The Food in the Cult of the Dead

What to eat on the graves is now fact. Oh no, you say? Well, judging by the vastness of cults and cultures since the dawn of time people honoured the dead with the offer of food. I would say that those who object that assumption is in the minority. Feasting on the graves or offering food to the dead is one of the oldest spiritual practices of the world, just as the cult of the dead itself and therefore is equally large in terms of time and space.

And now they're coming the various festivals of the dead that is just knowing how to deal with loved ones who return to visit us. In ancient Rome, including the Etruscans, the Greeks and around the Mediterranean it existed a well-defined food and language different from that of other cultures. The cult of food was tied hand in glove to funeral rituals, both public, and private and not just as a tribute to the hunger of souls and so the foods were prepared and presented according to a precise procedure.

For example during the Lemuria of May (Roman funerary feasts) the householder put themselves at the center of the common room and nine times threw a handful of blacks beans behind, repeating an apt jacula to dismiss the spirits during the festivals that return among the living.

In February people celebrated the Manes, spirits of the dead, and the offer was made of a rich variety of foods like wheat, salt, oil, wine, milk, honey and blood of calves and pigs. Finally they burnt pods of broad beans and all the relatives feasted on the graves of loved ones.

Same ritual feast was repeated during the day called Feralia on the last day of the feast of Parentalia, the festivals dedicated to their ancestors. The whole family went to the graves of the departed for a real picnic with food prepared at home and they prayed so that the departed were all right. Eating next to their dead was also a practice that drove the death, because according to the old stomach was the tomb of the food and for the principle of sympathetic magic (that is, that like attracts like), if there was already a dead inside the body could not be another one.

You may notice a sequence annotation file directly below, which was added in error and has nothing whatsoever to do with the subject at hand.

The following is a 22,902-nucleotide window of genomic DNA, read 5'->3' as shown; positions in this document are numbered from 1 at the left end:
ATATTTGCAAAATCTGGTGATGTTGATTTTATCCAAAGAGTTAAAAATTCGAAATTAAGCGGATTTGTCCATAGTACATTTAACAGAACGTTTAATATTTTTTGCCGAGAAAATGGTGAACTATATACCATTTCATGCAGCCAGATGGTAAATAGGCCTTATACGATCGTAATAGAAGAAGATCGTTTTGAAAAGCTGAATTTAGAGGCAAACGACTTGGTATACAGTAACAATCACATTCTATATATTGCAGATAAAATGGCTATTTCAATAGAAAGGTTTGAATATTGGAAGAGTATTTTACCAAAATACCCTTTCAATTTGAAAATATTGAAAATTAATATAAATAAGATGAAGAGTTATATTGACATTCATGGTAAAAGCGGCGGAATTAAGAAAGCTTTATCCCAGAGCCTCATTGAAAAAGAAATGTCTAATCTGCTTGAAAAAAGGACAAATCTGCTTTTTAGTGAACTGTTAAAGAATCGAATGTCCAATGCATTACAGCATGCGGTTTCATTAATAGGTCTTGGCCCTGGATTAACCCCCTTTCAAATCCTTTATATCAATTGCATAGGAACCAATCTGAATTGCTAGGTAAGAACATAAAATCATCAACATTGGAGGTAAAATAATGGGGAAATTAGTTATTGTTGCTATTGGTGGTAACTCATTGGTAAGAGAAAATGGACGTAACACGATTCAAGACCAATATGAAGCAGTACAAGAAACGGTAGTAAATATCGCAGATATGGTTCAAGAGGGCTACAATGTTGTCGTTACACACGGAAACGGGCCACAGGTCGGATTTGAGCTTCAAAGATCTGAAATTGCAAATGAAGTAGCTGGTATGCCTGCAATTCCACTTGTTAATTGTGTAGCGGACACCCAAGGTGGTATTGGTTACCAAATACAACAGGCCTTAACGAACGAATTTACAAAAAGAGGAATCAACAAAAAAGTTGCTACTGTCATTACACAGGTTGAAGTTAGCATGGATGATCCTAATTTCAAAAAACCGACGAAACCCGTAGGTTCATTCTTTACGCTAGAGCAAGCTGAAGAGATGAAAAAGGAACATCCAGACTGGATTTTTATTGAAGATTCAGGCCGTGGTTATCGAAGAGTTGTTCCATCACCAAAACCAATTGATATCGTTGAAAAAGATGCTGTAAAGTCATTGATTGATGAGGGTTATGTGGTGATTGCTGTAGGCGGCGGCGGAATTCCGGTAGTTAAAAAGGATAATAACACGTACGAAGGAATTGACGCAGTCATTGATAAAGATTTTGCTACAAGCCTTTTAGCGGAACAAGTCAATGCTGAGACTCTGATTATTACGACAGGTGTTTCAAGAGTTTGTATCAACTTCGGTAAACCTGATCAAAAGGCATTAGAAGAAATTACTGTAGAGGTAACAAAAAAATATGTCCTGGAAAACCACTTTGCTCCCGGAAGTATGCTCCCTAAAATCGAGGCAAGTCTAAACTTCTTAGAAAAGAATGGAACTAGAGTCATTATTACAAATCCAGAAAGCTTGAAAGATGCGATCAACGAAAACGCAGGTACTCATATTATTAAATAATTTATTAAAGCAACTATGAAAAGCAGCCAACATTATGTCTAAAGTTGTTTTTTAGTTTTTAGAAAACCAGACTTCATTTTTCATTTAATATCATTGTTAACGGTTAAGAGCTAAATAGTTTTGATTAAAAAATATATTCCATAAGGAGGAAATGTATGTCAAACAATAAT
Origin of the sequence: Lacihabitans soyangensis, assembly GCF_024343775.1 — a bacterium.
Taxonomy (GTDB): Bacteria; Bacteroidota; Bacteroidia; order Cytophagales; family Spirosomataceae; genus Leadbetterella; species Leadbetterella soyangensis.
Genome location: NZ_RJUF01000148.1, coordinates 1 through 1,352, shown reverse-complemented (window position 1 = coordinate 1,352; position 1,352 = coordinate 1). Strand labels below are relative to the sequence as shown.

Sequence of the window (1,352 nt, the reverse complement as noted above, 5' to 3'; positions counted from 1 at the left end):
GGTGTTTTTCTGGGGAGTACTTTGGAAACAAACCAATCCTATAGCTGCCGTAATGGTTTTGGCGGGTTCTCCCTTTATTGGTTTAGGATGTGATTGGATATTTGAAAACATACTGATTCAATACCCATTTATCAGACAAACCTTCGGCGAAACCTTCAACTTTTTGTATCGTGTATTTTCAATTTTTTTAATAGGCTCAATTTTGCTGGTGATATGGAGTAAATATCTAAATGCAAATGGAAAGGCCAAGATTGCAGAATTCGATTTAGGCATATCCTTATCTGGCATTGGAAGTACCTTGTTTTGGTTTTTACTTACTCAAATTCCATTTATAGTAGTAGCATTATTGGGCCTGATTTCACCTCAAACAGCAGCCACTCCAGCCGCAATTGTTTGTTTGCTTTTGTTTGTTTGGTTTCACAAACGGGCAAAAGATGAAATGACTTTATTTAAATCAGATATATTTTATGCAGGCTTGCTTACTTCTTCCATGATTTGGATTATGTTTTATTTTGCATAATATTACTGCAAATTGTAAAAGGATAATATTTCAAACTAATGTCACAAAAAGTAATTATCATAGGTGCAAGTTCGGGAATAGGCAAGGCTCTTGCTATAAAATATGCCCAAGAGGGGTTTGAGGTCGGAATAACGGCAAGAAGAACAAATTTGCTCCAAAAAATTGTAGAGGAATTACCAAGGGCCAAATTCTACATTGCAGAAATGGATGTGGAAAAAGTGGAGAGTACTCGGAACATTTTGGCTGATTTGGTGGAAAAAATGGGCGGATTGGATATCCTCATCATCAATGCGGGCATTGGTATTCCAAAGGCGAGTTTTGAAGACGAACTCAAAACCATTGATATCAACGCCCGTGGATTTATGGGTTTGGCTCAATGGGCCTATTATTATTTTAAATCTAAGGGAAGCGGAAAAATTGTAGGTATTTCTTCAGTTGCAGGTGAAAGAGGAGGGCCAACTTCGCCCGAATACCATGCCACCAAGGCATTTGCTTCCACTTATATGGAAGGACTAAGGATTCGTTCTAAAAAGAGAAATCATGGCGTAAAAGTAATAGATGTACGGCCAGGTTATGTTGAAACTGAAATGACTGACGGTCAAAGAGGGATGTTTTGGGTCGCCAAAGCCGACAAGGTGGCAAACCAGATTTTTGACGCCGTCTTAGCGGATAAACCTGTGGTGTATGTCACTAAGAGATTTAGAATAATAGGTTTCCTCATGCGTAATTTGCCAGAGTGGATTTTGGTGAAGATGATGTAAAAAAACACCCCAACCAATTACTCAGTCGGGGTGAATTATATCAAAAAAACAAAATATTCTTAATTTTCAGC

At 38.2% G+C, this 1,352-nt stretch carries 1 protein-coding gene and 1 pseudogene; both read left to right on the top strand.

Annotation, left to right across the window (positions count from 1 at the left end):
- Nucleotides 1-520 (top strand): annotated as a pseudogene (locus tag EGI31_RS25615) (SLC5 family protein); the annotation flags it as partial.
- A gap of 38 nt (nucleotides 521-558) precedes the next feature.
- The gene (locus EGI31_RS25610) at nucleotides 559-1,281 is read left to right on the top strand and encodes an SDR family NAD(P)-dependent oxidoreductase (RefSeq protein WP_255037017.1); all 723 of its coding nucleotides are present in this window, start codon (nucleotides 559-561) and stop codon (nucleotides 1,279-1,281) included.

Even in Egypt the food was linked to the funeral, so that was specially prepared and placed in the tomb of the deceased, along with his possessions, that he might lead a life equal to that on earth. Thus it is clear how much the funeral feast was not only a religious ritual, but also a tradition of honoring the dead as if they were still alive and able to interact, eating together with the living.

The foods were prepared with respect and love so that the deceased is still well-liked and felt part of the family. And come to think of this tradition has been preserved, albeit limited in the countries of northern Europe (and America imported by the early English settlers) in which the family of the deceased gives the banquet to all the guests after the funeral.

In some ancient greek-roman texts it appears this statement with regard to the ritual banquets. Someone mistakenly claims that this food is non-existent, referring to the absence of feasting during the pagan celebrations of the poorest people. Actually the food is that feeds. Secondly antiquity showed smoke rising to the sky while people cooked food for ritual banquets. In fact, it was believed that the spirits and the gods only pleased with the smoke of incense and food. For this reason, even during the funeral rites were burned very specific foods such as beans.